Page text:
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1977: Egyptian leader's Israel trip makes history
The president of Egypt, Anwar Sadat, has begun his trip to Israel - the first Arab leader ever to visit the Jewish state.

President Sadat's plane landed at Ben Gurion airport at the start of his 36-hour visit.

He was greeted by Israel's Prime Minister Menachim Begin and Israeli President Ephraim Katzir and a 21-gun salute was fired in his honour.

After the ceremony at the airport President Sadat was driven to Jerusalem for an hour-long meeting with Mr Begin.

Tomorrow he will address the Israeli parliament, the Knesset, with his speech broadcast live to hundreds of millions of people all over the world.

The Egyptian president will deliver his speech in Arabic - one of the Knesset's official languages.

Mr Begin will respond in Hebrew with a simultaneous translation provided for President Sadat.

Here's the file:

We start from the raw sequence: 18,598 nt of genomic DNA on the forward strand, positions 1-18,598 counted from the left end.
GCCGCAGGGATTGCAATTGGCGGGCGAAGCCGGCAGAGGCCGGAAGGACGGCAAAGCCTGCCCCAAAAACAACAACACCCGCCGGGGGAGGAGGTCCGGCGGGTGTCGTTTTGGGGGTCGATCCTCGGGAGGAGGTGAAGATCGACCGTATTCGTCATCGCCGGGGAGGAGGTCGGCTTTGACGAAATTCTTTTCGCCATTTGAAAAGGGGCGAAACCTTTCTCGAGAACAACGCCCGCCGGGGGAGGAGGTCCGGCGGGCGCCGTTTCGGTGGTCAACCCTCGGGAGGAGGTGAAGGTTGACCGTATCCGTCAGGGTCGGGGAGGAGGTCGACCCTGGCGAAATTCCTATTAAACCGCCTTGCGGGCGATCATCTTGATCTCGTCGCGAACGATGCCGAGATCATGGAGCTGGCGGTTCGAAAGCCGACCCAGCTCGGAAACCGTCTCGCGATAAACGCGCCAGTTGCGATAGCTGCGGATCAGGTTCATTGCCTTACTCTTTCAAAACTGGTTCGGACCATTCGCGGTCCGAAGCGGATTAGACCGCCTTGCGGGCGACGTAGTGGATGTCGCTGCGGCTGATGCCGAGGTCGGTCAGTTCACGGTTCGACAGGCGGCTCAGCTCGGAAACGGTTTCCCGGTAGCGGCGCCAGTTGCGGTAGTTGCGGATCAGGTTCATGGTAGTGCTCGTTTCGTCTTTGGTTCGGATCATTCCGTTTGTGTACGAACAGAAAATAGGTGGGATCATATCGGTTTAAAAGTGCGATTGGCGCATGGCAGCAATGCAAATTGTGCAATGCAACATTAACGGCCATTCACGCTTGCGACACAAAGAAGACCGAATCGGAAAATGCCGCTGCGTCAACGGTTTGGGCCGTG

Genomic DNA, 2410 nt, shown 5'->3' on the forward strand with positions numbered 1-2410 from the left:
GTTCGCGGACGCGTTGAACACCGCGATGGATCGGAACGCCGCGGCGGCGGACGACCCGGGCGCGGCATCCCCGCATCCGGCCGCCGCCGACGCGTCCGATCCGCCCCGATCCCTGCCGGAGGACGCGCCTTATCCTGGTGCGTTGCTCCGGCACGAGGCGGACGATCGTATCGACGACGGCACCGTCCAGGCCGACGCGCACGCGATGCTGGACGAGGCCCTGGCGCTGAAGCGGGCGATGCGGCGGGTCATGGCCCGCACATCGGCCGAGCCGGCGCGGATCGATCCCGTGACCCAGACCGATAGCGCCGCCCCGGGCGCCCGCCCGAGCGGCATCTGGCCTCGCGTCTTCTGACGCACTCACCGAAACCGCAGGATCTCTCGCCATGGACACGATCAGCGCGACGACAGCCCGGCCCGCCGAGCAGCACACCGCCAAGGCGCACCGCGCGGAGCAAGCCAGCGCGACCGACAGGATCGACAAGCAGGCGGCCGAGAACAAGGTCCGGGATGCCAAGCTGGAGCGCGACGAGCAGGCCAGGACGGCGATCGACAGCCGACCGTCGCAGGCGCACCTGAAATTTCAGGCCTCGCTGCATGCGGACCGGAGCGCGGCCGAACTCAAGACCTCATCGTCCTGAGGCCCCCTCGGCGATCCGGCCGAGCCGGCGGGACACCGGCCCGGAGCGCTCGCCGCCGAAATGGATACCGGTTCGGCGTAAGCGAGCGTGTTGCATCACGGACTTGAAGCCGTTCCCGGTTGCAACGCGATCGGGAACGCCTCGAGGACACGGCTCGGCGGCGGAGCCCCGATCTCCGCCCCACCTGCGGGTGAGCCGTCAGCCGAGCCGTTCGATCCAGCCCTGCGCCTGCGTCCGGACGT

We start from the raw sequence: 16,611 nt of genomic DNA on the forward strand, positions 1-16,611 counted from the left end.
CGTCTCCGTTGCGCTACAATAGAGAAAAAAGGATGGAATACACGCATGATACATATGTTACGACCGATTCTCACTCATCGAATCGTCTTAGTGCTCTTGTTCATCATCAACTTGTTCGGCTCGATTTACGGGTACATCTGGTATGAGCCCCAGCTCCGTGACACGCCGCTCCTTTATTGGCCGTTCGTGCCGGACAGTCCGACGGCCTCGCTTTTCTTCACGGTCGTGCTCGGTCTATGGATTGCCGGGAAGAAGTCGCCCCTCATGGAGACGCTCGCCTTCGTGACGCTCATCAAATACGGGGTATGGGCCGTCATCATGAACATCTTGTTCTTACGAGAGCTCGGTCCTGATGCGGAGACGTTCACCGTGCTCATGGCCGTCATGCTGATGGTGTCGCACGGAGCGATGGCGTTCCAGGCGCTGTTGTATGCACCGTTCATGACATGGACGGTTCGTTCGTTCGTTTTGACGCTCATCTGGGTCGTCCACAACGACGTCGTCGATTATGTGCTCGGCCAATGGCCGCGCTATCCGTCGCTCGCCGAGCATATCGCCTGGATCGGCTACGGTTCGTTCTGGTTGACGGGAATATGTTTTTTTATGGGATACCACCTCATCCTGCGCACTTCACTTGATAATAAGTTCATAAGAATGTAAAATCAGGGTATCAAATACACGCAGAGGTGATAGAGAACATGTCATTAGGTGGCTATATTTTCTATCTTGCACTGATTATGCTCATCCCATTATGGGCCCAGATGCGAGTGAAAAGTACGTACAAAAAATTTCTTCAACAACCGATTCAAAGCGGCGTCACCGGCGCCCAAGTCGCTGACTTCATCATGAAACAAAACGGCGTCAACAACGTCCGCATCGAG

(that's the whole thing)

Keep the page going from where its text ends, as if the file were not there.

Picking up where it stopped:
His trip to Israel has stunned the international community.

Israel and Egypt have fought four wars and Israel still occupies the Sinai Peninsula, part of Egypt that it captured in the 1967 war.

The Egyptian leader's offer, in a speech to his parliament on 9 November, to travel to Israel was widely regarded as no more than a literary flourish.

When Prime Minister Begin responded by issuing an official invitation nobody believed Mr Sadat would accept.

His presence in Israel breaks an Arab policy of not dealing publicly with the Jewish state created in 1948.

In the wake of demonstrations around the world against Mr Sadat's visit, Israel is in a state of heightened alert and 10,000 security personnel are on duty.

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Egypt's President Sadat  (second from left) and Israel's Prime Minister Begin (centre)
President Sadat is the first Arab leader to deal publicly with Israel

In Context
Anwar Sadat delivered his speech to the Knesset on 20 November 1977.

He told the Israeli parliament: "We really and truly welcome you to live among us in peace and security."

Talks started in Israel in November and eventually led to the Camp David agreement in March 1979.

President Sadat's overtures to Israel made him popular in the West - he and Menachim Begin were jointly awarded the Nobel Peace Prize in 1978.

But he was isolated and snubbed in the Arab world.

In October 1981 he was assassinated by soldiers at a military parade in Cairo.

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